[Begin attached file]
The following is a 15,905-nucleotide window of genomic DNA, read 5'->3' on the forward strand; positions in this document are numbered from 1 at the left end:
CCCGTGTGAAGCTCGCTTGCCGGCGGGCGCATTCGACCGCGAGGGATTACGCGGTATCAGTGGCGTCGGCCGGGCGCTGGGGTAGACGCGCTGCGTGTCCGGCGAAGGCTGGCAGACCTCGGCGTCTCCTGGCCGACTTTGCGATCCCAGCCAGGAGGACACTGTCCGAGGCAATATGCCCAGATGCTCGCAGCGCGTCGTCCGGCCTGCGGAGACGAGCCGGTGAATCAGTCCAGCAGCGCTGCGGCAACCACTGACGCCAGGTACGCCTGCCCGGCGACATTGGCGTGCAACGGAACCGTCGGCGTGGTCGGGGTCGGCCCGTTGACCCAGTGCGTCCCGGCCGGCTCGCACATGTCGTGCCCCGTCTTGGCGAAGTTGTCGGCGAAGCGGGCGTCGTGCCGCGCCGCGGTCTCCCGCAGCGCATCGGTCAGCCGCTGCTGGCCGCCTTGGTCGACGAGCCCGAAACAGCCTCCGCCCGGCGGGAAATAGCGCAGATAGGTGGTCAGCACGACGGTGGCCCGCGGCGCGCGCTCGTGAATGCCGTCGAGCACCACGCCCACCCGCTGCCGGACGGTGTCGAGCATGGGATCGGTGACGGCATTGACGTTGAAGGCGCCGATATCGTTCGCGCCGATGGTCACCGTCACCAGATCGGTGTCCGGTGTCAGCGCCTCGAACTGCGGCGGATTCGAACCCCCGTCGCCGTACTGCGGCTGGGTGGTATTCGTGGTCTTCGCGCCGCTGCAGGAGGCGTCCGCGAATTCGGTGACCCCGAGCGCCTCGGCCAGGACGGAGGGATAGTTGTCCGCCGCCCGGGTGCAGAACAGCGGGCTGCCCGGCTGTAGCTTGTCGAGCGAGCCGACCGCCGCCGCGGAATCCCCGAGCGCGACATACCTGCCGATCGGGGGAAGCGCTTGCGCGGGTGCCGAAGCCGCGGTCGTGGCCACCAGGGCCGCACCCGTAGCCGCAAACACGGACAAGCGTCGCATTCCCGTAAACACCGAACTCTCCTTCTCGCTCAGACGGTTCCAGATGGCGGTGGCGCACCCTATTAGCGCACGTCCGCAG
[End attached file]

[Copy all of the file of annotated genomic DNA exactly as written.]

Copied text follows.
The following is a 15,905-nucleotide window of genomic DNA, read 5'->3' on the forward strand; positions in this document are numbered from 1 at the left end:
CCCGTGTGAAGCTCGCTTGCCGGCGGGCGCATTCGACCGCGAGGGATTACGCGGTATCAGTGGCGTCGGCCGGGCGCTGGGGTAGACGCGCTGCGTGTCCGGCGAAGGCTGGCAGACCTCGGCGTCTCCTGGCCGACTTTGCGATCCCAGCCAGGAGGACACTGTCCGAGGCAATATGCCCAGATGCTCGCAGCGCGTCGTCCGGCCTGCGGAGACGAGCCGGTGAATCAGTCCAGCAGCGCTGCGGCAACCACTGACGCCAGGTACGCCTGCCCGGCGACATTGGCGTGCAACGGAACCGTCGGCGTGGTCGGGGTCGGCCCGTTGACCCAGTGCGTCCCGGCCGGCTCGCACATGTCGTGCCCCGTCTTGGCGAAGTTGTCGGCGAAGCGGGCGTCGTGCCGCGCCGCGGTCTCCCGCAGCGCATCGGTCAGCCGCTGCTGGCCGCCTTGGTCGACGAGCCCGAAACAGCCTCCGCCCGGCGGGAAATAGCGCAGATAGGTGGTCAGCACGACGGTGGCCCGCGGCGCGCGCTCGTGAATGCCGTCGAGCACCACGCCCACCCGCTGCCGGACGGTGTCGAGCATGGGATCGGTGACGGCATTGACGTTGAAGGCGCCGATATCGTTCGCGCCGATGGTCACCGTCACCAGATCGGTGTCCGGTGTCAGCGCCTCGAACTGCGGCGGATTCGAACCCCCGTCGCCGTACTGCGGCTGGGTGGTATTCGTGGTCTTCGCGCCGCTGCAGGAGGCGTCCGCGAATTCGGTGACCCCGAGCGCCTCGGCCAGGACGGAGGGATAGTTGTCCGCCGCCCGGGTGCAGAACAGCGGGCTGCCCGGCTGTAGCTTGTCGAGCGAGCCGACCGCCGCCGCGGAATCCCCGAGCGCGACATACCTGCCGATCGGGGGAAGCGCTTGCGCGGGTGCCGAAGCCGCGGTCGTGGCCACCAGGGCCGCACCCGTAGCCGCAAACACGGACAAGCGTCGCATTCCCGTAAACACCGAACTCTCCTTCTCGCTCAGACGGTTCCAGATGGCGGTGGCGCACCCTATTAGCGCACGTCCGCAG